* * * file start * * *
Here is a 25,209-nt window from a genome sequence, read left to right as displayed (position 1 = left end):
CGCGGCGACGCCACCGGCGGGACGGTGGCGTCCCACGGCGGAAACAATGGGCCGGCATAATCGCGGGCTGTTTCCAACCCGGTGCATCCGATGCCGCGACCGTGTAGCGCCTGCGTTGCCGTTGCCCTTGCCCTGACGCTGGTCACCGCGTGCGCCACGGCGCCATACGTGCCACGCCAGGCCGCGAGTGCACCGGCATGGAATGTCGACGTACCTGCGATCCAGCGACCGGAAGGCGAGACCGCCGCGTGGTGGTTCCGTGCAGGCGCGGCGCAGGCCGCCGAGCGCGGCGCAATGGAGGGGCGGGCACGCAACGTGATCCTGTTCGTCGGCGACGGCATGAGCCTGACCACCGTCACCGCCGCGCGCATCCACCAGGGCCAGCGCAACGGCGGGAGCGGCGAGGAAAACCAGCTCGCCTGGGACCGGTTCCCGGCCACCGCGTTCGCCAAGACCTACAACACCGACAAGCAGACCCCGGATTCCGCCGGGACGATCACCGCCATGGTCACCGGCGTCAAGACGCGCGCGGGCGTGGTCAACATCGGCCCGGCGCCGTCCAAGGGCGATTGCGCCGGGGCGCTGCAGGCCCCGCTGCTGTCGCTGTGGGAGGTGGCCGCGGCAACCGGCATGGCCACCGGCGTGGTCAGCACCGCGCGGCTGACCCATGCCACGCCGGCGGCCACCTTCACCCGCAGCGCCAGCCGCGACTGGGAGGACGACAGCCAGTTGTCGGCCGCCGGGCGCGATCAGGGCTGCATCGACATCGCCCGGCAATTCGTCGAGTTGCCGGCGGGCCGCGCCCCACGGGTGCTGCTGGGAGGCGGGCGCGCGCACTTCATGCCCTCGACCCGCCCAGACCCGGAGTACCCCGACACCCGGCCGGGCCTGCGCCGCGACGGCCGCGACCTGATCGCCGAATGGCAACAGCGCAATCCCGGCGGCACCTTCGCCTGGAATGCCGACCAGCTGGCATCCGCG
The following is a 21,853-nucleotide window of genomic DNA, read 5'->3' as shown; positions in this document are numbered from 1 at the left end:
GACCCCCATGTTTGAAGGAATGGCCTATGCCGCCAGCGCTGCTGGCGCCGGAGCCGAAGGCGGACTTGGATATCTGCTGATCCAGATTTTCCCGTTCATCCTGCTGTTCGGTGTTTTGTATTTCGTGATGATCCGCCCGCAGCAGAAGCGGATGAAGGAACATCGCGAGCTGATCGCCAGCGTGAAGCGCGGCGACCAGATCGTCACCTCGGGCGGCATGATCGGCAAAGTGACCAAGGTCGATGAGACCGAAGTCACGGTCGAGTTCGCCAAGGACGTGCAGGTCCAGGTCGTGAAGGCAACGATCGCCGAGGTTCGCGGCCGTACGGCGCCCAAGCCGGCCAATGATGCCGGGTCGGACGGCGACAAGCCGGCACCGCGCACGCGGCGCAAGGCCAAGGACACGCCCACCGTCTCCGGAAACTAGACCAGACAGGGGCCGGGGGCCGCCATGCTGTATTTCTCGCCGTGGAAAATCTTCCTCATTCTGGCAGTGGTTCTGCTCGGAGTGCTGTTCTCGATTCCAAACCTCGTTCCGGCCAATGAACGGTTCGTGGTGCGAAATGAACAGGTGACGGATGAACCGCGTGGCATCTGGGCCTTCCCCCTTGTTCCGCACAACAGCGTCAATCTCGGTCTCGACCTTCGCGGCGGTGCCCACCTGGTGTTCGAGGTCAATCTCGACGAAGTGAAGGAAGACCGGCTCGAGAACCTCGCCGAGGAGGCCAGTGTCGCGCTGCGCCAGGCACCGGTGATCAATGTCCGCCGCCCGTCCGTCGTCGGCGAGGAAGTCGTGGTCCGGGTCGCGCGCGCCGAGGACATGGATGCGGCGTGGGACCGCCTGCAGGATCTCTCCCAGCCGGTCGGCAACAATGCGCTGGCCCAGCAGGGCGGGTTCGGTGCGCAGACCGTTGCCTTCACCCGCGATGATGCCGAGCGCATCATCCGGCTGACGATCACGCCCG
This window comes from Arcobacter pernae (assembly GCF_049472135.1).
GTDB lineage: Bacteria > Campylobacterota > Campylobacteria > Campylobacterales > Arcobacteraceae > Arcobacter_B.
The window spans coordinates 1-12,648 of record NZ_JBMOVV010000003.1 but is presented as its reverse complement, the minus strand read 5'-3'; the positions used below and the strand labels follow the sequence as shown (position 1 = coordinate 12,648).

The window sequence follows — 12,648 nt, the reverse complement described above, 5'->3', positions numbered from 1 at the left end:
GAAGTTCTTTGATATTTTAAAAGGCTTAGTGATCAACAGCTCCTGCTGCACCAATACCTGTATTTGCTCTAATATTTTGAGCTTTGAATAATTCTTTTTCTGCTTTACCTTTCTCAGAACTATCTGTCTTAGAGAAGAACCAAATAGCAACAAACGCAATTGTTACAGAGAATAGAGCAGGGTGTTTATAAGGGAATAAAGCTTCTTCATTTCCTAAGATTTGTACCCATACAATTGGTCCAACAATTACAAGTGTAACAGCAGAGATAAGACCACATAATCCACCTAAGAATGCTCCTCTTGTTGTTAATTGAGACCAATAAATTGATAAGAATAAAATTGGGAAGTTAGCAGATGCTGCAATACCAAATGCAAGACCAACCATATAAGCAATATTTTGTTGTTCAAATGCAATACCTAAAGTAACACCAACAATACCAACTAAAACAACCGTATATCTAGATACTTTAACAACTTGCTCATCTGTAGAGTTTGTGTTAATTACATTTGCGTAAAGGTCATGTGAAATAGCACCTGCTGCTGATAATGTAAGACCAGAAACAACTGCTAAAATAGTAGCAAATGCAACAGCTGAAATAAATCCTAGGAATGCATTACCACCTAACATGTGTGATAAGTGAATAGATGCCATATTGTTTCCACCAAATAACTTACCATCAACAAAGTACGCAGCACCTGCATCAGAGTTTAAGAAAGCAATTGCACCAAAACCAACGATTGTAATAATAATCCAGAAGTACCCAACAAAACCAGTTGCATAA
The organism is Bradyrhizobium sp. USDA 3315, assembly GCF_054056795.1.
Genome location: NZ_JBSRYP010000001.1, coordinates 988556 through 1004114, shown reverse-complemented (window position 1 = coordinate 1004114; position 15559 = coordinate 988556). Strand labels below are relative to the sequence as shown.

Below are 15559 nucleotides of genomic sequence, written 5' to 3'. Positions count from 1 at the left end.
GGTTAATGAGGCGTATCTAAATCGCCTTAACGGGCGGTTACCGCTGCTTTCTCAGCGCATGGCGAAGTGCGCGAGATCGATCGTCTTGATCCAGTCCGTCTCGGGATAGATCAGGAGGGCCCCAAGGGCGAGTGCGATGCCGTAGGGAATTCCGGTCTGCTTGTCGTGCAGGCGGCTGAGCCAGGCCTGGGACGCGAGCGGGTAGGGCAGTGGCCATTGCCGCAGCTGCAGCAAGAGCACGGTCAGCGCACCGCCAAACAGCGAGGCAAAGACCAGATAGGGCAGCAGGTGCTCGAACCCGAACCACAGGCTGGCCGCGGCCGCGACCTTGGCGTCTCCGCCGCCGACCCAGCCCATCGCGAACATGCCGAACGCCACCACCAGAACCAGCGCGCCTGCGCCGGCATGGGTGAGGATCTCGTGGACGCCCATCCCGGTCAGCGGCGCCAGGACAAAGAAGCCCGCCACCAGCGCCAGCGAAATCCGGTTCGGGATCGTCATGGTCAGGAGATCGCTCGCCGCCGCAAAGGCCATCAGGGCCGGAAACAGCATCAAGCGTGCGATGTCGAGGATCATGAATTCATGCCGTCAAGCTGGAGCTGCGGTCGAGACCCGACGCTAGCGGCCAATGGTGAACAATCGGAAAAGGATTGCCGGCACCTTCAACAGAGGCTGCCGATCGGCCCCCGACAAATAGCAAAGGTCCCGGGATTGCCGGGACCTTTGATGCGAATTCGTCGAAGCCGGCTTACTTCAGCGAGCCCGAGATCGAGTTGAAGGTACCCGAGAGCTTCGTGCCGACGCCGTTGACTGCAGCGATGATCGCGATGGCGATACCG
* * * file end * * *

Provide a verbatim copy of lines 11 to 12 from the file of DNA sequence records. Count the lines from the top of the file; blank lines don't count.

Genome location: NZ_JBSRYP010000001.1, coordinates 988556 through 1004114, shown reverse-complemented (window position 1 = coordinate 1004114; position 15559 = coordinate 988556). Strand labels below are relative to the sequence as shown.

Below are 15559 nucleotides of genomic sequence, written 5' to 3'. Positions count from 1 at the left end.